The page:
Myth number 1: you don’t die of Parkinson’s. Website after medical article after clinician will tell you it’s not terminal. And most people, it seems, don’t. They die of complications after a fall (all too common as the disease destroys balance), or infections, or some other illness. Dying with Parkinson’s, not of it.
Except that people do die of Parkinson’s disease. It takes a long time and it’s not pretty. But when the failure of your throat muscles makes swallowing a challenge and you can’t control any bodily functions and you experience regular, frightening hallucinations, you might well take to your bed and stop eating. That’s dying of Parkinson’s, whatever the doctor puts on the certificate.
Voluntarily stopping eating and drinking (VSED) is a thing. I only just discovered it and most people refer to it in the context of cancer. Sophie Mackenzie’s excellent article in the Guardian spells it out better than I can. I will simply say that my mother has not eaten for an astonishing 27 days and has now refused all water for five. She drifts in and out of unresponsive sleep, but only today has shown any sign of pain. Her great care team are looking after her, and the wonderful district nurse has given her a syringe pump to make sure she is comfortable.
My mother very much wanted to die at home; her own commitment and other people’s care are making it possible. She is dying, at home, of Parkinson’s disease.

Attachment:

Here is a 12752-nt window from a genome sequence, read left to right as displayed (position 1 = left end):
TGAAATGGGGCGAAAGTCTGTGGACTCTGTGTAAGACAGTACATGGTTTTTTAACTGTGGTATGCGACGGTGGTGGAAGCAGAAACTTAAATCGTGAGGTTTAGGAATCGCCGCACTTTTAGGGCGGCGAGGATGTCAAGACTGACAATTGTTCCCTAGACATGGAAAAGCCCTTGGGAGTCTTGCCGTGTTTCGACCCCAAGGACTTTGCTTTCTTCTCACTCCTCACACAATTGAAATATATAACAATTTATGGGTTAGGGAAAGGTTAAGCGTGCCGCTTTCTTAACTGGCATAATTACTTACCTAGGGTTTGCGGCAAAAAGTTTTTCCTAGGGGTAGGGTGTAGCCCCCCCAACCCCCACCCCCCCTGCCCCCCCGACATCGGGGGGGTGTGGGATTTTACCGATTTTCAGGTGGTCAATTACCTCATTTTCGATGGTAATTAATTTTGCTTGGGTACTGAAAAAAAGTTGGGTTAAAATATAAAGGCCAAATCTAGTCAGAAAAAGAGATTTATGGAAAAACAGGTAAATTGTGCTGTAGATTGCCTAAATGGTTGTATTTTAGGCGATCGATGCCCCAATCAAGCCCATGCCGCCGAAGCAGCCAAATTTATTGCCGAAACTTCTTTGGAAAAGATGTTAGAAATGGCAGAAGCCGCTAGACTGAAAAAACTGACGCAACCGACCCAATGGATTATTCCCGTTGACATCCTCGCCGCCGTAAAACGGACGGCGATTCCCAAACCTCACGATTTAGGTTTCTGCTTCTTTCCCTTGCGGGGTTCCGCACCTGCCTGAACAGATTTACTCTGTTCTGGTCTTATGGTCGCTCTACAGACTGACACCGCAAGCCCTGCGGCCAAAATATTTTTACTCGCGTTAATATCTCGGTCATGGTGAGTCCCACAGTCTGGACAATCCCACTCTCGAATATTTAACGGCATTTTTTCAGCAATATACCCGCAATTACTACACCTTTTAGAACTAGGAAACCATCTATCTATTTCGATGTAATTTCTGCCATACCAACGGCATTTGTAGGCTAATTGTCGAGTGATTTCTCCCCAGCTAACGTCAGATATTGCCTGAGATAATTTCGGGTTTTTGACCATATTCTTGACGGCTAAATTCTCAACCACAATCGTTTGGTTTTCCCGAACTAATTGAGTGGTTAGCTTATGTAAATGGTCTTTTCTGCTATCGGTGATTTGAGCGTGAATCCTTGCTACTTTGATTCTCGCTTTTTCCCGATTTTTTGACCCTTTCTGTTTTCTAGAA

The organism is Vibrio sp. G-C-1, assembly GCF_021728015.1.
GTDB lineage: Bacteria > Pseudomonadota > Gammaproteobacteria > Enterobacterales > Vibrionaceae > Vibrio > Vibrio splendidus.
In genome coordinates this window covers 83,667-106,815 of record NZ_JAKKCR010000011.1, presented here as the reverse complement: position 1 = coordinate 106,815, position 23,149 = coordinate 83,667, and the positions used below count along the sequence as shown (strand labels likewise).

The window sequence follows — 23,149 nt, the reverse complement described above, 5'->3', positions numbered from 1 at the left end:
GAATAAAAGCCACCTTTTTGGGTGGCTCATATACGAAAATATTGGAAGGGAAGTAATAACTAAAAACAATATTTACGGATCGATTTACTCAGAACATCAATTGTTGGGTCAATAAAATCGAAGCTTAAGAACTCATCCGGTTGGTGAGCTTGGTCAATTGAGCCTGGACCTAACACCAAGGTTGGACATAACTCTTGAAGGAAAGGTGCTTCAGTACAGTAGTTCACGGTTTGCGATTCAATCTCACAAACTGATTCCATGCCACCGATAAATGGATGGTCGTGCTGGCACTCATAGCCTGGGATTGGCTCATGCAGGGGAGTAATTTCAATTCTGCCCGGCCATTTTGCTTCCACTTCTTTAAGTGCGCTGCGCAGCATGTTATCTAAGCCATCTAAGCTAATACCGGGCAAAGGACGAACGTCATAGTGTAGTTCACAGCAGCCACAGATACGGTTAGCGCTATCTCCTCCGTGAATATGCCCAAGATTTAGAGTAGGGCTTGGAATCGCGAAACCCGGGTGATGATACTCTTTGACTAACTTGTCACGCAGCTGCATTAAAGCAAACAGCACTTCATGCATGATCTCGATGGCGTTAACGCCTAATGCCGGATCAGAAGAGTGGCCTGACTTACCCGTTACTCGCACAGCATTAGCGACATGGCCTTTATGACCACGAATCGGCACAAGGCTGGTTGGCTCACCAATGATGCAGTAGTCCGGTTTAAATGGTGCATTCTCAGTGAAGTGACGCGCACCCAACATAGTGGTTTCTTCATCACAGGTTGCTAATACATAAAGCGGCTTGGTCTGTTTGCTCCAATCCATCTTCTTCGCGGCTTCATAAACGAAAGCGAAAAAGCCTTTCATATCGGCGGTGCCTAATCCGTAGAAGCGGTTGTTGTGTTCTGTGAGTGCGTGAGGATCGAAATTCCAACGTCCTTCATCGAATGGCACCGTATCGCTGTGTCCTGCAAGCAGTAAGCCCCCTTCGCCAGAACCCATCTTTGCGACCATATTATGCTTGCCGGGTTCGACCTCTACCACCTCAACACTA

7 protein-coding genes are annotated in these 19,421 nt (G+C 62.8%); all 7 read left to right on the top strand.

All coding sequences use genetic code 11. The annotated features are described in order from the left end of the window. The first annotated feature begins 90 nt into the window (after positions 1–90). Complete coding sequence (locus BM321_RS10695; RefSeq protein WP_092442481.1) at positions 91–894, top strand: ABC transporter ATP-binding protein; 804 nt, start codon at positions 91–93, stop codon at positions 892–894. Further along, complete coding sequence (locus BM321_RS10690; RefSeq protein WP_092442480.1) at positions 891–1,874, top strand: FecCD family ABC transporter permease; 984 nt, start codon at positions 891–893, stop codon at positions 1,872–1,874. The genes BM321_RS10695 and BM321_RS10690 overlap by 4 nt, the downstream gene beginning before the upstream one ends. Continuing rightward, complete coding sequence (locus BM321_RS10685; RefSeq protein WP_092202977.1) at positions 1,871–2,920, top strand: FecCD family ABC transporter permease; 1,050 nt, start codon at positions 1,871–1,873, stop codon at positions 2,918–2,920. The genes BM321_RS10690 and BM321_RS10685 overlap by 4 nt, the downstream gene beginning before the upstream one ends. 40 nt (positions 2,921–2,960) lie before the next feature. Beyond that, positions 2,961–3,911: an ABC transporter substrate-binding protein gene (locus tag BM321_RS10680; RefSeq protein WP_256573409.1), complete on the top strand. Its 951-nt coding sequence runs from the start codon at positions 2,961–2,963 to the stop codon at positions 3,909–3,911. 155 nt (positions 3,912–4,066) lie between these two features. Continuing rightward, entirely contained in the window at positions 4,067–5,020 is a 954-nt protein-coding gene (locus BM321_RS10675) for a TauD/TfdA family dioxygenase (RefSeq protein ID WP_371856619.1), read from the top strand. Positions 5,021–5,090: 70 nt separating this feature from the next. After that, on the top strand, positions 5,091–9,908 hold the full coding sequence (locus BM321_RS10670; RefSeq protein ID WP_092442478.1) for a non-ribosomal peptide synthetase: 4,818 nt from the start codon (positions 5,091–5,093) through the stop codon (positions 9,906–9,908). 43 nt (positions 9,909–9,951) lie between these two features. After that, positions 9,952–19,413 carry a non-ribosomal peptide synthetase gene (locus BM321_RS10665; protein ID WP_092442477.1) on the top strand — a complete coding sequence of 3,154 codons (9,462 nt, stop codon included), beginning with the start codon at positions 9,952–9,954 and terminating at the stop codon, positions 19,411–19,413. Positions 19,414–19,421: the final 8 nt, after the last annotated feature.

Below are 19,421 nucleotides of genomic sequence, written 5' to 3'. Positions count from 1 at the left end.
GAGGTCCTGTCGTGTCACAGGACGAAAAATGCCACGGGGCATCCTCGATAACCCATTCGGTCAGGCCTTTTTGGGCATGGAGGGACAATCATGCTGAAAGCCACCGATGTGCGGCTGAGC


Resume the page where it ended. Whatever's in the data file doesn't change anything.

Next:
Myth number 2: the Falconer Bill is about disability. (The bill aims to enable assisted dying in restricted circumstances in England and Wales.) I have news for Lady Tanni Grey-Thompson and others who made this passionate but erroneous claim in the Lords debate. The arguments for a dignified death within your own control apply to my mother, to my friend’s father, Pat, to Sivan Butler-Rotholz who wrote so movingly about her father. And, yes, to Robin Williams.
I don’t know if my mother, who has all her marbles, would have chosen to take the poison. We’ve discussed it occasionally over the 12 years she has fought the disease. She’s always had her pony-driving to look forward to, another birthday or a visit. She was still enjoying at least parts of her life before she became so ill a trip to Switzerland was out of the question. Maybe, given the option, four weeks ago, or even last week she might have said her choice was a swift and dignified exit.
I don’t know what she would have done. But, to those of you rooting to control other people’s lives, that is not my problem. I don’t have to decide that question. Instead, you need to explain why you refuse my mother, and many like her, basic choices about the way and time of the end of her life. I am not second-guessing other people, and neither should you.